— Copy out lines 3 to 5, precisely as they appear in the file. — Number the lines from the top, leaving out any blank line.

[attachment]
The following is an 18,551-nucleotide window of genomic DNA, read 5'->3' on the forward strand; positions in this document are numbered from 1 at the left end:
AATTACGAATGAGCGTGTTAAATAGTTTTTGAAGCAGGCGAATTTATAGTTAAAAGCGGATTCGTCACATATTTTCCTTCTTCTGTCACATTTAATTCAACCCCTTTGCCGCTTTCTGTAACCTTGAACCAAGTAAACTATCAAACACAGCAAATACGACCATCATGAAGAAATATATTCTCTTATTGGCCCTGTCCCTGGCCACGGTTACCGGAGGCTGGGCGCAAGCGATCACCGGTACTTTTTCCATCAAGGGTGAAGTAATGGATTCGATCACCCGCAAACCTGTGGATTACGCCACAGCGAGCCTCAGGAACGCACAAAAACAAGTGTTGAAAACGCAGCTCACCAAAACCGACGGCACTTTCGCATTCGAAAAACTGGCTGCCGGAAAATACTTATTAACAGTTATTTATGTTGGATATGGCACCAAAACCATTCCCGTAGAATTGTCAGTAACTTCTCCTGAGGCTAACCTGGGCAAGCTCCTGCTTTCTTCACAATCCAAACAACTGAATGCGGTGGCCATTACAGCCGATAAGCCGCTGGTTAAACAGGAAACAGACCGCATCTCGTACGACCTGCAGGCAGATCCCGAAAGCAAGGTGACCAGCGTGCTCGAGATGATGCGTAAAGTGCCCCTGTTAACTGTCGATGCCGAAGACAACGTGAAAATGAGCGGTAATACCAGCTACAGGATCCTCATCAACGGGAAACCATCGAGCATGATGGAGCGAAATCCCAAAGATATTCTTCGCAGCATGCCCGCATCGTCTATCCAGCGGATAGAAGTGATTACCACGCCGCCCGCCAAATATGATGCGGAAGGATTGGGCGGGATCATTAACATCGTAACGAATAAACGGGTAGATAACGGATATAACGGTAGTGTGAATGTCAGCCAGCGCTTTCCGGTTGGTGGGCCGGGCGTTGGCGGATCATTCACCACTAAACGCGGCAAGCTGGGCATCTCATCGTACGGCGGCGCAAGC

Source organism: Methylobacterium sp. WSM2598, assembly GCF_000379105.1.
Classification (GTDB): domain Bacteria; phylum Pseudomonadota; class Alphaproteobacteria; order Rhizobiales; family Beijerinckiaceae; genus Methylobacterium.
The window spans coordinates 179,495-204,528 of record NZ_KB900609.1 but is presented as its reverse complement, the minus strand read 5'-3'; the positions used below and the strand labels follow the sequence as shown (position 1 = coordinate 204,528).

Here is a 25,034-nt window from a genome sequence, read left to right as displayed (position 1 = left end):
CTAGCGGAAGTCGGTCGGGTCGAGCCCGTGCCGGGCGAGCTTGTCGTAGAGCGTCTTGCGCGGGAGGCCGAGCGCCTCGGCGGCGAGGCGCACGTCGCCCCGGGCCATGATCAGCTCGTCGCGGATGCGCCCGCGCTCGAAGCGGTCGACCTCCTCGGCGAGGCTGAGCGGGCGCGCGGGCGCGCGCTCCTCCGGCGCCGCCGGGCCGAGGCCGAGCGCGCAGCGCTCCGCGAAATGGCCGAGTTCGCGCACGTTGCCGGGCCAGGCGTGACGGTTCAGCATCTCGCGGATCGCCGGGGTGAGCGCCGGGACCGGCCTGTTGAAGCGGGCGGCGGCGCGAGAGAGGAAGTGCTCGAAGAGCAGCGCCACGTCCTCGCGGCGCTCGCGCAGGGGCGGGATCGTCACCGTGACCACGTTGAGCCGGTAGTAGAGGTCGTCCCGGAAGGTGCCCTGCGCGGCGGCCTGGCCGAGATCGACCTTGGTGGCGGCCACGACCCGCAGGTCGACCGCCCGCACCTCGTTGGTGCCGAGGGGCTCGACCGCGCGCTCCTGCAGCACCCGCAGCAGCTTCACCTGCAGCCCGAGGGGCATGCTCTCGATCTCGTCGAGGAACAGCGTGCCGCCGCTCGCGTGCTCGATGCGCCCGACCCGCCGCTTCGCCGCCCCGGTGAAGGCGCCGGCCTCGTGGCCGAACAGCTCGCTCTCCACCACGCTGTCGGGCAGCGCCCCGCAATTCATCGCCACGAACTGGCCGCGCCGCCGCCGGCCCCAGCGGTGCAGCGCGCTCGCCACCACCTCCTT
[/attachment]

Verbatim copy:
Source organism: Methylobacterium sp. WSM2598, assembly GCF_000379105.1.
Classification (GTDB): domain Bacteria; phylum Pseudomonadota; class Alphaproteobacteria; order Rhizobiales; family Beijerinckiaceae; genus Methylobacterium.
The window spans coordinates 179,495-204,528 of record NZ_KB900609.1 but is presented as its reverse complement, the minus strand read 5'-3'; the positions used below and the strand labels follow the sequence as shown (position 1 = coordinate 204,528).